Is American democracy — what Alexis de Tocqueville called our “great experiment” — in trouble?
Cooperative attempts to address social concerns increasingly appear fraught. The rise of authoritarian regimes and of “alt-right” nationalism masked as populism, together with deepening cultural and political polarization, make these dangerous times for democracy, says Lynda Stone, Ph.D., the UNC School of Education’s Samuel M. Holton Distinguished Professor emerita.
But, Stone, a philosopher of education, says dangerous times are when philosophy is most needed.
Considering now the time to get to work, Stone has two proposals for combatting the dangers facing our political moment: pragmatist ethics and small democracy.
Central to much of Stone’s intellectual project stands the work of pragmatist philosopher John Dewey. A key figure in 20th century American thought, Dewey is known for texts such as “Democracy and Education” (1916), “The School and Society” (1899), and “The Child and the Curriculum” (1902). Generations of educational theorists and practitioners have combed the historical Dewey for solutions to contemporary social and educational problems. However, Stone reasons this might be a problem. More to the point, she thinks a textually literalist or ahistorical reading of Dewey might offer more of a cul-de-sac than a thoroughfare towards new democratic and educational futures.
In Stone’s reading, Dewey was constantly “working within and theorizing about context … democracy must be theorized in a present and for a present” (Stone, 2016). He was always rethinking his own notions of democracy, education, and any connection between the two. Much of Stone’s writing is premised by this and the belief that “Dewey himself would … welcome new insights about his work pertinent for new times” (Stone, 2008).
Put otherwise, Dewey requires a constant re-thinking if he is going to speak to contemporary issues.
Importantly, reassessment doesn’t mean throwing the entire Deweyian baby out with the contemporaneous bathwater. Rather, the pragmatist’s intellectual chore is to find what is worth retaining in Dewey’s thought and discarding what isn’t contextually useful (Stone, 2016). Chief among what Stone wants to preserve in this oeuvre is Dewey’s robust notion of democratic life.
Dewey writes that “democracy is more than a form of government; it is primarily a mode of associated living, of conjoint communicated experience. The extension in space of the number of individuals who participate in an interest so that each has to refer his own action to that of others, and to consider the action of others to give point and direction to his own, is equivalent to the breaking down of those barriers of class, race, and national territory which kept men from perceiving their full import of their activity” (Dewey, 1916).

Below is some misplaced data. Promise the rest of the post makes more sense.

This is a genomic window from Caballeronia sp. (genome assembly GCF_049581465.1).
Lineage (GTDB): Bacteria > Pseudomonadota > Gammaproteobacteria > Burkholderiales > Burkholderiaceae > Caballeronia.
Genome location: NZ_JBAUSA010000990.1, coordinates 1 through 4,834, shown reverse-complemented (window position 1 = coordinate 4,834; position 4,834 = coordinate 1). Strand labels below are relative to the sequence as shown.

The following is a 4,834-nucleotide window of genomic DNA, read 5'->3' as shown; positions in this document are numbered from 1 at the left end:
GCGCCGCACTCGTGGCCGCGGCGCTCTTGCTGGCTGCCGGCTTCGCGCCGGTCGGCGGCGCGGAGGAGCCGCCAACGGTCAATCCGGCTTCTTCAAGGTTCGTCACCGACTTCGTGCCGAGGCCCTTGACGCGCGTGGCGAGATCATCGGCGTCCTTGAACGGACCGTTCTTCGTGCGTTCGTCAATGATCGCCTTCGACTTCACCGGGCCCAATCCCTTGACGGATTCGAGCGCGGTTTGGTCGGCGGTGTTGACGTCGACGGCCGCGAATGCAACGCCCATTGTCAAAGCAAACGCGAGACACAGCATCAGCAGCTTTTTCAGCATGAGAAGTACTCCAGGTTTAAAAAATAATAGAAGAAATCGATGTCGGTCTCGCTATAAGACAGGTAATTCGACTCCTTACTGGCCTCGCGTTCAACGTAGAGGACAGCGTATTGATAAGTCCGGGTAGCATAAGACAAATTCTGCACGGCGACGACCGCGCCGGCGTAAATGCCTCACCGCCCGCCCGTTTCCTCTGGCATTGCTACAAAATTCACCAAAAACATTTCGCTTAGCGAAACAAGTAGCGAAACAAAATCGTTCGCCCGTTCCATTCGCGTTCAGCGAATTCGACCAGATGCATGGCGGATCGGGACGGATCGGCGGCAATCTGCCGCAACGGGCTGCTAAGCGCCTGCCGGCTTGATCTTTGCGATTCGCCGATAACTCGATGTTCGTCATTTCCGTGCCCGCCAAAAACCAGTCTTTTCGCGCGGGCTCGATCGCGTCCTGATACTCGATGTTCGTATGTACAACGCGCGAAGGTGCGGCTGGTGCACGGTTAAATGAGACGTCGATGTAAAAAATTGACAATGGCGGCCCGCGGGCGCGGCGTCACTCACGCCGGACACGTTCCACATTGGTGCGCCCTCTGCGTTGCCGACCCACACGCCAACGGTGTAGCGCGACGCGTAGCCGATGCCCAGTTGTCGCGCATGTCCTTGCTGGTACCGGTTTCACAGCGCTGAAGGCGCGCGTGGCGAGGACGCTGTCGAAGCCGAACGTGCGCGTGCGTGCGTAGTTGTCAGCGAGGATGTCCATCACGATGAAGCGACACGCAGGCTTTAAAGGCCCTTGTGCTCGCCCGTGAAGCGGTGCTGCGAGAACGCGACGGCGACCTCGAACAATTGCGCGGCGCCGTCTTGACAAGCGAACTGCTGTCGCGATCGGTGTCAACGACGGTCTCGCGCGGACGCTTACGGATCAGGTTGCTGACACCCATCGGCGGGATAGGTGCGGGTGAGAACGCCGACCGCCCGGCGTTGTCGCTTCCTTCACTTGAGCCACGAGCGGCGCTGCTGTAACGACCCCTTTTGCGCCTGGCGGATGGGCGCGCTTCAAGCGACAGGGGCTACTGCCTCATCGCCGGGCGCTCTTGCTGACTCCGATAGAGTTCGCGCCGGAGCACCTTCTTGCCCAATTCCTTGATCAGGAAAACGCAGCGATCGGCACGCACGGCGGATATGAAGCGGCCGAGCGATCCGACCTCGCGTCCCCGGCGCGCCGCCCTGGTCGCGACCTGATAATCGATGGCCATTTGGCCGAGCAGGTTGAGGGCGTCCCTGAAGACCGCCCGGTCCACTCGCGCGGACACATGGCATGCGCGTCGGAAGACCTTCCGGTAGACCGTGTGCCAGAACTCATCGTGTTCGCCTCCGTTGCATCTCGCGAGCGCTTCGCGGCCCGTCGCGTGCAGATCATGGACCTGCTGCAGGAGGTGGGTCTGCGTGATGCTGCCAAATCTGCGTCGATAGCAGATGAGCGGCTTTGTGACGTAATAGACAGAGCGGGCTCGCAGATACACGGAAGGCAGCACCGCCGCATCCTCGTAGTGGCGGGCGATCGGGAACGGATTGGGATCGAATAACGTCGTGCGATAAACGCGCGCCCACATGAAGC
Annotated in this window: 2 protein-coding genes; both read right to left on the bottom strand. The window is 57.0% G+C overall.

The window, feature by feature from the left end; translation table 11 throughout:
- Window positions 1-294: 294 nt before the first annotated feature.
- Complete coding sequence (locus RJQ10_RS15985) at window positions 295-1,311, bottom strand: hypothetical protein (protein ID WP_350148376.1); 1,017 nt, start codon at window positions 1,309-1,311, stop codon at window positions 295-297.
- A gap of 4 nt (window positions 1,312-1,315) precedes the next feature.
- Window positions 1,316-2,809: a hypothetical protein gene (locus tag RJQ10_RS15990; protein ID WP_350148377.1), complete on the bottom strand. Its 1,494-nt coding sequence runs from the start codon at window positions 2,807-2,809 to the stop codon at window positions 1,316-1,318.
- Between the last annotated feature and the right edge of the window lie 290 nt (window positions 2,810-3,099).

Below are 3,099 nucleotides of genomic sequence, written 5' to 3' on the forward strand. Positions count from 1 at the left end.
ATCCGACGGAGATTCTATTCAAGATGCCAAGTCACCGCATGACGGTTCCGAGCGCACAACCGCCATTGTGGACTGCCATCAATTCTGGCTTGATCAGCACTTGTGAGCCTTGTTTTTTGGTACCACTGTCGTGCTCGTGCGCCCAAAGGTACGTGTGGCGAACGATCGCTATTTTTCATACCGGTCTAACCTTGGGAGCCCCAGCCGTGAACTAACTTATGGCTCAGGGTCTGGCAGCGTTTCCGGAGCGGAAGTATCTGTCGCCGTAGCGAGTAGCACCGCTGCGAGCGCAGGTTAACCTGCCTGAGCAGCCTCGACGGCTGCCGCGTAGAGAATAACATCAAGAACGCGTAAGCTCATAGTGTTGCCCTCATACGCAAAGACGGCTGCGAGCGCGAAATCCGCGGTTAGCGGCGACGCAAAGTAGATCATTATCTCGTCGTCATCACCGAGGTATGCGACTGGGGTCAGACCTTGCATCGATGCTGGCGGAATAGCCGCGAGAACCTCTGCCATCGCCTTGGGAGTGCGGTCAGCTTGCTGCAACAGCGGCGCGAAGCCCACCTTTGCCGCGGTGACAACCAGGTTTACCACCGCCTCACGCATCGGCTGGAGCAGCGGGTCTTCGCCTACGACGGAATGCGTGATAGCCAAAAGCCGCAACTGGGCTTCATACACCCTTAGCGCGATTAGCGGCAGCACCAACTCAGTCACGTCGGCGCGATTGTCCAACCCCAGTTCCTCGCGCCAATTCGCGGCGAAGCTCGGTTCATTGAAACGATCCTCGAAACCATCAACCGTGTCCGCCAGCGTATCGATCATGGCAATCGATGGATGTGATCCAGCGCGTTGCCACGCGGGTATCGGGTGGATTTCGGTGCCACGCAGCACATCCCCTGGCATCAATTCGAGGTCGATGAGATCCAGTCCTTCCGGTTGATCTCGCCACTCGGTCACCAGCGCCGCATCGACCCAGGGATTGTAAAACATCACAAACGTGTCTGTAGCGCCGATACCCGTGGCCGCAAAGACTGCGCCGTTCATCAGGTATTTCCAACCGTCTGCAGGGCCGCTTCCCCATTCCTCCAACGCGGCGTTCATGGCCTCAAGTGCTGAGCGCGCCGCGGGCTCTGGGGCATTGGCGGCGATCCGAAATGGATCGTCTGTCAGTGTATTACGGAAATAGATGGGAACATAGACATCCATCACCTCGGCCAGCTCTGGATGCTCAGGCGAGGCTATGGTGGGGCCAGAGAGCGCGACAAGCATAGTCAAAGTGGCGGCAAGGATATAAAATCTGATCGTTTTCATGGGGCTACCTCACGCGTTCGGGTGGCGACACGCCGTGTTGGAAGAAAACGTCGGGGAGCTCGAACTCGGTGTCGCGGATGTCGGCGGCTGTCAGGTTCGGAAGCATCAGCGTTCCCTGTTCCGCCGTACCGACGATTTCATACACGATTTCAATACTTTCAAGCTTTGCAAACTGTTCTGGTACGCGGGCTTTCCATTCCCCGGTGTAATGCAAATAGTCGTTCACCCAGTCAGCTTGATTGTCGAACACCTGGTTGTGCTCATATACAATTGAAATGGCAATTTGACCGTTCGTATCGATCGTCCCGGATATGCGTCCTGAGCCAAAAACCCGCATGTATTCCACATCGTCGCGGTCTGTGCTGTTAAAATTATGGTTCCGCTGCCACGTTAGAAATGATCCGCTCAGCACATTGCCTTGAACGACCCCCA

Dewey offers democratic life as a simultaneously individual and collective venture. Stone agrees. Re-thinking Dewey, as such, to combat contemporary dangers to democracy require both types of projects simultaneously.
A pragmatist ethic
In her article “From ethics to ethics: combatting dangers to democracy,” Stone notes how Dewey believed “in what is accomplished without a-priori foundation of what is to count as knowledge … an understanding that a pragmatist orientation towards life [is] ingrained … [in] practices” (Stone, 2019). Knowledge without external guarantee presents a litany of knotty considerations. Individual ethical action is near the top of the list.
Snubbing a stock Platonic or neo-Kantian moral pose, Stone offers ethical action as neither objectively evaluable or idealistically warranted. Rather, justification for a particular posture or practical deed lies in the actions social consequence (Stone, 2019). In other words, Stone’s notion of a pragmatist ethic claims that moral attention should be drawn towards contextual practice and consequence over and against transcendent justification.
Take the matter of teaching civility as a democratic virtue as an example. One could hardly contend that conversational tolerance and cooperation are staples of contemporary American life. As such, attempts at civic dialogue and collaboration seem little more than a fool’s errand.
Taking up precisely this issue, Stone writes that “lack of respect is a matter of societal care for individuals but, as teachers … [it is] also a matter of politics … [it] is imperative … to envision these political associations as fundamentally interpersonal and ethical.” (Stone, 2019).